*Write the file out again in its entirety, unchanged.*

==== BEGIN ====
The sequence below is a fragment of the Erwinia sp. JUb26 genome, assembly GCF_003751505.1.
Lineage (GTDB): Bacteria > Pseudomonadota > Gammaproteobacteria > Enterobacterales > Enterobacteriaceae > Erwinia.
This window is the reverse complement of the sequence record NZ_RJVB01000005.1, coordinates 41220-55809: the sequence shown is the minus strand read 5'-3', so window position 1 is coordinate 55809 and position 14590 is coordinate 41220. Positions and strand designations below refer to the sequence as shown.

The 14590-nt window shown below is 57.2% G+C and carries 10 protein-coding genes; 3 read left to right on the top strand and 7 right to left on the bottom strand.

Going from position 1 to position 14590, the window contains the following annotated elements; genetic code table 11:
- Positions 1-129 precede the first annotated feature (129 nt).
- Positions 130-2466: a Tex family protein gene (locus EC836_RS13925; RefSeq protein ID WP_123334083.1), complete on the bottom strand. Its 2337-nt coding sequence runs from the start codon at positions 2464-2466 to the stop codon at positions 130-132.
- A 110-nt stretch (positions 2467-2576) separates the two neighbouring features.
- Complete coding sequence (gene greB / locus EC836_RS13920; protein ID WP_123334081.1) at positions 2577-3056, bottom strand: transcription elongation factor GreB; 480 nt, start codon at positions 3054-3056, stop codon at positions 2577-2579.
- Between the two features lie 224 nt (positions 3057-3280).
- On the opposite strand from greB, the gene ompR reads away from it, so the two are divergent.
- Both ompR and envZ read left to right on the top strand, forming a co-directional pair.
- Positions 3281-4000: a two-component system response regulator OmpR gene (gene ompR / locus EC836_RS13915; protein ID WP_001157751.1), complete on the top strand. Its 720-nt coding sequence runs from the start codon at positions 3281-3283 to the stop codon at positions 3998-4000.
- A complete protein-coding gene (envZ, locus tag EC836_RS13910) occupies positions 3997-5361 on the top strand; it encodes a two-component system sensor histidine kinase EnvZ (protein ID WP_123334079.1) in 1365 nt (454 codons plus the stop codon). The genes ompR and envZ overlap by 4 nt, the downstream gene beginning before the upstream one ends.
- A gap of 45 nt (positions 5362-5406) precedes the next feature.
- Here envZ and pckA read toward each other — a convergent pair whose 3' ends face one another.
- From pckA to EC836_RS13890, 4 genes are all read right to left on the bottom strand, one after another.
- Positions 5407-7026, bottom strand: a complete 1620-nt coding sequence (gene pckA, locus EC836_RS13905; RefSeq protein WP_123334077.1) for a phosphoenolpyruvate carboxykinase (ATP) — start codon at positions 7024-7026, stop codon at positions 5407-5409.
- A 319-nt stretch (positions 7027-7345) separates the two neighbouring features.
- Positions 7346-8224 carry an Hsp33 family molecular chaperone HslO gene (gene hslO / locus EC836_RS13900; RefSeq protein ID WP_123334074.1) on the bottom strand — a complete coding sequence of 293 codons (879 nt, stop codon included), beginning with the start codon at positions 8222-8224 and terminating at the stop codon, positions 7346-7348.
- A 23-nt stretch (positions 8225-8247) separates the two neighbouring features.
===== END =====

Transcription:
The sequence below is a fragment of the Erwinia sp. JUb26 genome, assembly GCF_003751505.1.
Lineage (GTDB): Bacteria > Pseudomonadota > Gammaproteobacteria > Enterobacterales > Enterobacteriaceae > Erwinia.
This window is the reverse complement of the sequence record NZ_RJVB01000005.1, coordinates 41220-55809: the sequence shown is the minus strand read 5'-3', so window position 1 is coordinate 55809 and position 14590 is coordinate 41220. Positions and strand designations below refer to the sequence as shown.

The 14590-nt window shown below is 57.2% G+C and carries 10 protein-coding genes; 3 read left to right on the top strand and 7 right to left on the bottom strand.

Going from position 1 to position 14590, the window contains the following annotated elements; genetic code table 11:
- Positions 1-129 precede the first annotated feature (129 nt).
- Positions 130-2466: a Tex family protein gene (locus EC836_RS13925; RefSeq protein ID WP_123334083.1), complete on the bottom strand. Its 2337-nt coding sequence runs from the start codon at positions 2464-2466 to the stop codon at positions 130-132.
- A 110-nt stretch (positions 2467-2576) separates the two neighbouring features.
- Complete coding sequence (gene greB / locus EC836_RS13920; protein ID WP_123334081.1) at positions 2577-3056, bottom strand: transcription elongation factor GreB; 480 nt, start codon at positions 3054-3056, stop codon at positions 2577-2579.
- Between the two features lie 224 nt (positions 3057-3280).
- On the opposite strand from greB, the gene ompR reads away from it, so the two are divergent.
- Both ompR and envZ read left to right on the top strand, forming a co-directional pair.
- Positions 3281-4000: a two-component system response regulator OmpR gene (gene ompR / locus EC836_RS13915; protein ID WP_001157751.1), complete on the top strand. Its 720-nt coding sequence runs from the start codon at positions 3281-3283 to the stop codon at positions 3998-4000.
- A complete protein-coding gene (envZ, locus tag EC836_RS13910) occupies positions 3997-5361 on the top strand; it encodes a two-component system sensor histidine kinase EnvZ (protein ID WP_123334079.1) in 1365 nt (454 codons plus the stop codon). The genes ompR and envZ overlap by 4 nt, the downstream gene beginning before the upstream one ends.
- A gap of 45 nt (positions 5362-5406) precedes the next feature.
- Here envZ and pckA read toward each other — a convergent pair whose 3' ends face one another.
- From pckA to EC836_RS13890, 4 genes are all read right to left on the bottom strand, one after another.
- Positions 5407-7026, bottom strand: a complete 1620-nt coding sequence (gene pckA, locus EC836_RS13905; RefSeq protein WP_123334077.1) for a phosphoenolpyruvate carboxykinase (ATP) — start codon at positions 7024-7026, stop codon at positions 5407-5409.
- A 319-nt stretch (positions 7027-7345) separates the two neighbouring features.
- Positions 7346-8224 carry an Hsp33 family molecular chaperone HslO gene (gene hslO / locus EC836_RS13900; RefSeq protein ID WP_123334074.1) on the bottom strand — a complete coding sequence of 293 codons (879 nt, stop codon included), beginning with the start codon at positions 8222-8224 and terminating at the stop codon, positions 7346-7348.
- A 23-nt stretch (positions 8225-8247) separates the two neighbouring features.